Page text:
As Coronavirus Spreads, an Illinois Public Health Agency’s Website is Sidelined by Hackers

Frank Rumpenhorst/DPA via ZUMA Press

The website for a public health department serving about 210,000 people in central Illinois, including students at the state’s flagship public university, has been hit with ransomware that could leave it shuttered for up to two weeks. While the perpetrator of the cyber attack has not been identified, the closure comes as Illinois has 20-some confirmed coronavirus cases, and raises the prospect that other government agencies instrumental to responding to the epidemic could face similar challenges.
Julie Pryde, the chief administrator for the Champaign-Urbana Public Health District, said Wednesday that the agency’s website went down Tuesday morning and that, within a few hours, her staffers and an outside contractor had determined it to be the result of a ransomware attack. Officials at the Illinois State Police and the local FBI office cannot yet confirm whether they are involved in any investigation.
“It’s inconvenient,” Pryde said, before citing a “robust continuity of operation plan” that the agency was using to keep people informed despite their site’s closure, including its more popular Facebook page and sharing information via local media outlets and other county government agencies.
Ransomware is software that an attacker loads on to a victim computer to lock files or block access, usually in concert with a demand for payment. Pryde did not offer any details on the ransomware itself, how the agency fell victim to it, or whether the agency had considered paying the ransom. It’s not clear what information the agency lost access to or what data the attacker could access, but Pryde suggested that electronic medical records, email, and environmental health data were still functional. Pryde says the agency and its systems are distinct, leaving other local government offices unaffected.
While the Champaign-Urbana Public Health District may be the first such agency in the US to be hit with ransomware during the coronavirus epidemic, it is only the latest in a long string of such attacks. Since 2013 there have been at least 350 instances of ransomware targeting state or municipal political entities, according to data compiled by StateScoop, a cybersecurity trade publication marketed to government workers. Illinois has seen 14 incidents in that time, according to the data.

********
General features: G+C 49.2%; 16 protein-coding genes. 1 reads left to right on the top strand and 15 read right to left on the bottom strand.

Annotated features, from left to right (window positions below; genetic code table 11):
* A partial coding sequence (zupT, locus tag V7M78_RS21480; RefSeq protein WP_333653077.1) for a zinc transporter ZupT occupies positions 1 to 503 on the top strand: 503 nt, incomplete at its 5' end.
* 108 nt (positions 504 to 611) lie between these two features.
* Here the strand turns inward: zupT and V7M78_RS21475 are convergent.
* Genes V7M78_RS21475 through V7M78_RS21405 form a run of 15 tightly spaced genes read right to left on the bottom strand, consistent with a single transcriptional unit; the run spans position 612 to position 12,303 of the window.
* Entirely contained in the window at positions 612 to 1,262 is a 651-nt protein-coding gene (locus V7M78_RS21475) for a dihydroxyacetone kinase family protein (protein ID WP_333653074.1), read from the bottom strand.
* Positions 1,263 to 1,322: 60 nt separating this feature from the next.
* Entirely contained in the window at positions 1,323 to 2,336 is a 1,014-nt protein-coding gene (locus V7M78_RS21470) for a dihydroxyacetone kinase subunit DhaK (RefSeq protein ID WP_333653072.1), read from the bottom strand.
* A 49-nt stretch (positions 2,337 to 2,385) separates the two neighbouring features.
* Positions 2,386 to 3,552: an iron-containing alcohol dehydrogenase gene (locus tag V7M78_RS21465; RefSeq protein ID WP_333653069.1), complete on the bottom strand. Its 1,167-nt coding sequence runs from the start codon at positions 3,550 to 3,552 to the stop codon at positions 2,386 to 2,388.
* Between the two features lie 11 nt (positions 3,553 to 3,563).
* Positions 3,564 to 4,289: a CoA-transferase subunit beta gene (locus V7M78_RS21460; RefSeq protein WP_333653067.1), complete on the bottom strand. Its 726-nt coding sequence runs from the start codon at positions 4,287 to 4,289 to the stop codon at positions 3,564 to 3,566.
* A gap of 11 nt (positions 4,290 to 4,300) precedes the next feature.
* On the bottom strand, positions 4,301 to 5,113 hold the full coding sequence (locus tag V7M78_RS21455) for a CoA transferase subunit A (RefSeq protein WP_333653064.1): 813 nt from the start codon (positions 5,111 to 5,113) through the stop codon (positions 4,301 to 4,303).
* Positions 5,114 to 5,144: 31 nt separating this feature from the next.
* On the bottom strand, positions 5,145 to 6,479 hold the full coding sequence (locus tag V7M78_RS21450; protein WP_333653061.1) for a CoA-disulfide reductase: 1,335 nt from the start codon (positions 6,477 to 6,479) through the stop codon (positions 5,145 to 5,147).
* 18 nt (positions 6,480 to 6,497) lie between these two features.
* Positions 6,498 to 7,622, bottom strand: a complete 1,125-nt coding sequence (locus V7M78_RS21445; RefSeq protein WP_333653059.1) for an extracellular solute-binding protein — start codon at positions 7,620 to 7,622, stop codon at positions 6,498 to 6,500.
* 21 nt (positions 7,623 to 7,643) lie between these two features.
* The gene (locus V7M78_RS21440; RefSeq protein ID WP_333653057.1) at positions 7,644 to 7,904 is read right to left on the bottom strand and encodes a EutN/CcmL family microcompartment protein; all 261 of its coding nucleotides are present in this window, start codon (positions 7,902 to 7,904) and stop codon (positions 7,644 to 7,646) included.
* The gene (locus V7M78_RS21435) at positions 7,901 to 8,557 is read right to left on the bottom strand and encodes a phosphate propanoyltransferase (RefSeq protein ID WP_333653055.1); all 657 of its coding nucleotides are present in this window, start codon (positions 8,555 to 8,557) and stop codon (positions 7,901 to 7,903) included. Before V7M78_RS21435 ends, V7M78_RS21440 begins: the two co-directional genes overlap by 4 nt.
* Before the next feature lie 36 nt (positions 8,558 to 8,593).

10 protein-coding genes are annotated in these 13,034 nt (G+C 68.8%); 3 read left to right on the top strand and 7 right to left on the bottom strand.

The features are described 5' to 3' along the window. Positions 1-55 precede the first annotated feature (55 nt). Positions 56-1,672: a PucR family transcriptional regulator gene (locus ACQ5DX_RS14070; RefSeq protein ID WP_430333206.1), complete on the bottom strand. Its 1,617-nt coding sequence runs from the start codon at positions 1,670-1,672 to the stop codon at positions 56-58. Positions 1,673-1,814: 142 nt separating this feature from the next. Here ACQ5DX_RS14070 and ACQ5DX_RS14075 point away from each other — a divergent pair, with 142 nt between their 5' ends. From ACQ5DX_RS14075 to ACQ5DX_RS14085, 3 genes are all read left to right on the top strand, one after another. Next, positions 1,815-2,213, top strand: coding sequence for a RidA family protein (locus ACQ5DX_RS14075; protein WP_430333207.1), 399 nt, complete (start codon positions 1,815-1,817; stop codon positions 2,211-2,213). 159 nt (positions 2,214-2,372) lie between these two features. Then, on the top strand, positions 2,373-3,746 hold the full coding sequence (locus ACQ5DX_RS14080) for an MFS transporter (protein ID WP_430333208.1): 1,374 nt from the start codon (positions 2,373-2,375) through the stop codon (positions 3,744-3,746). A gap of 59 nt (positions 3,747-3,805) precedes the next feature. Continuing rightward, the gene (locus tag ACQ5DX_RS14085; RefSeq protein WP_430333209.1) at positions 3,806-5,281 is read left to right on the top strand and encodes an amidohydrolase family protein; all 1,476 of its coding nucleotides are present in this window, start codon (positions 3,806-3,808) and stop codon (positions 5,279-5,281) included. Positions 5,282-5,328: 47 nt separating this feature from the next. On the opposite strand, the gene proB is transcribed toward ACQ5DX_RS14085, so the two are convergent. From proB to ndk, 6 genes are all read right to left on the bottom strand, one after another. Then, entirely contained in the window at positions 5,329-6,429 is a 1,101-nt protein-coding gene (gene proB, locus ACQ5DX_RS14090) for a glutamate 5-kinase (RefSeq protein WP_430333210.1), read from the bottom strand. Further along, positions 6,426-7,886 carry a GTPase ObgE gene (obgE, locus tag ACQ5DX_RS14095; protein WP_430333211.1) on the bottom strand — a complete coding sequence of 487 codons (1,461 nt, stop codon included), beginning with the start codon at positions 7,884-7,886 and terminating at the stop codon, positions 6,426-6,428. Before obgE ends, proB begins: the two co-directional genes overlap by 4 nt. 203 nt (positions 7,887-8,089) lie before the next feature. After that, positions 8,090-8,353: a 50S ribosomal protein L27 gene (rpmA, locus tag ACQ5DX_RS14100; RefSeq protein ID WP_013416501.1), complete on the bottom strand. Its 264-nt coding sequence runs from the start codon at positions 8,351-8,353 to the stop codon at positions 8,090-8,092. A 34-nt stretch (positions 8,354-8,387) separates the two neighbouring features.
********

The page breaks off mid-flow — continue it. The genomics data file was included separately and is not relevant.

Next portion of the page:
Allan Liska, an intelligence analyst with cybersecurity firm Recorded Future who published the research underlying StateScoop‘s report, says that state and local governments, along with healthcare-related entities, are among the most frequent targets of ransomware. Both kinds of victims want to get their services back up as quickly as possible “even if being quick means having to pay the ransom,” he says, explaining that private healthcare providers are more likely to pay than governments because “nobody wants to admit they used taxpayer dollars to, essentially, pay blackmail.”
Information security efforts are also typically underfunded at state and local government agencies, he says, and preventative measures to prevent hypothetical ransomware attacks are usually a low priority.
While Liska says ransomware can be relatively simple to deploy—launched, say, via an email link or suspect email attachment—some recent attacks have been harder to defend against. He points to one 2019 case where an attacker managed to infiltrate a third party internet technology provider and simultaneously attack 22 Texas cities. The attacker wanted $2.5 million to unlock the cities’ computers, according to NPR. “That’s a fairly sophisticated attack,” Liska says.
In November, a Wisconsin-based cloud data hosting provider fell victim to a ransomware attack, cutting 110 nursing homes and acute-care centers in 45 states off from important patient data. The head of the company that ran those facilities told cybersecurity journalist Brian Krebs the attack put her patients in grave danger.
“Another attack like that could cause significant disruption, especially while everybody’s so worried about the coronavirus,” Liska says. “If senior care gets disrupted while we’re in the middle of a pandemic, it could cause loss of life.”
John Bambenek, an Champaign local who runs a cybersecurity consulting firm and who happened to be attending a public meeting of the county commissioners Tuesday night, says County Executive Darlene Kloeppel announced that the health department’s website had been “hacked.” Beyond saying it would be down for a week or so, Bambenek says she shared very little additional detail. “I found that extremely suspect,” he says. “It’s not really a great time” for an outage, he added, noting that in “the absence of trustworthy information you can get hype.”
Bambenek says that although no cases of coronavirus in the area have so far been officially reported so far, rumors of cases are circulating locally via social media. He notes that the advice to check Facebook for information might work for some, but not for people lacking accounts on the platform.
Pryde says that most people are aware they shouldn’t pay attention to such reports, and that the community knows that her agency should be its main source for authoritative information. “If there is a case, the information will come from public health,” she says. “It will not come from your hairdresser or somebody on Twitter.”
This is all the more reason why, she says, the ransomware incident didn’t come at a great time. “Unfortunately during these kinds of pandemics or crises, all kinds of things are going to happen,” she says. “Life goes on, and anything above and beyond dealing with the pandemic itself makes it all the more difficult.”